On March 3, 2020, G-7 finance ministers and central bankers released a statement indicating they will use all appropriate policy tools for sustaining the economic growth. The finance ministers pledged fiscal support to ensure health systems can sustain efforts to fight the disease. Most central banks have lowered interest rates since then and taken measures to increase liquidity in their financial systems including lowering capital buffers and reserve requirements, creating temporary lending facilities for banks and businesses, and easing loan terms. Governments of various countries have also adopted fiscal measures to keep their economies buoyant. These measures include making payments directly to households, temporarily deferring tax payments, extending unemployment insurance, and increasing guarantees and loans to businesses.
For a region-wise economic impact of Covid-19, it has been estimated that among the countries highly dependent on trade, e.g. Germany, Canada, Mexico, Italy, Japan and South Korea, would be most negatively affected by the slowdown in economic activity associated with the virus.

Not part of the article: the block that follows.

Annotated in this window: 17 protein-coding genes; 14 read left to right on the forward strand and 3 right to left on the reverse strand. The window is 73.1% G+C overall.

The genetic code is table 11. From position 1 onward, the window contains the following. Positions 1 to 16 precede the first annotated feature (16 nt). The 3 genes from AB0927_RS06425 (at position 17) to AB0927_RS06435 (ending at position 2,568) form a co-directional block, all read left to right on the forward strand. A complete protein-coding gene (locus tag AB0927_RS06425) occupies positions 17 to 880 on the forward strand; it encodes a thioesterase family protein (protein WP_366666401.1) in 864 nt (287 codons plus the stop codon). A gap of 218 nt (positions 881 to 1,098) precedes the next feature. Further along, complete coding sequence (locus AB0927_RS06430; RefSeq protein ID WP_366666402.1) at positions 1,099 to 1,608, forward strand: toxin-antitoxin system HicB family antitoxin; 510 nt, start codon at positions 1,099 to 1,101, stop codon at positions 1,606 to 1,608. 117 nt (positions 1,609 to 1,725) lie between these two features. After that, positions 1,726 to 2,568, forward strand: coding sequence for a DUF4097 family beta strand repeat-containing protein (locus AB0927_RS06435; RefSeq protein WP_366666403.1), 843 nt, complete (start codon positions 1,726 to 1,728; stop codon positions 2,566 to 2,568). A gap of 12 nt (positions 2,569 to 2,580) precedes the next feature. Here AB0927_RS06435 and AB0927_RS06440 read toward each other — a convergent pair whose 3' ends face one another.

Covid-19 could also trigger a wave of defaults around the world. In the third quarter of 2019, just before the outbreak of Covid-19, the global debt levels had reached record high of nearly $253 trillion—about 320% of global GDP. About 70% of the global debt is held by rich countries and about 30% is held by emerging markets. Globally, most of the debt is held by non-financial corporations (29%), governments (27%) and financial corporations (24%), followed by households (19%). Debt in emerging markets has nearly doubled since 2010, primarily driven by borrowing from state-owned enterprises. Households are facing a big increase in unemployment, and in many developing countries, there is a huge decline in remittances. All of this will leave the households and corporations with fewer resources and they may default on their debts. Having said this, it can be concluded that the quickly evolving nature of the Covid-19 crisis has created several issues that make it challenging to estimate the full cost to global economic activity. However, the world is surely going to go into a deep recession and a wide range of negative social and economic effects for all of us.
Athar Mansoor is a civil servant presently pursuing a doctorate in technology and innovation policy. He can be reached at: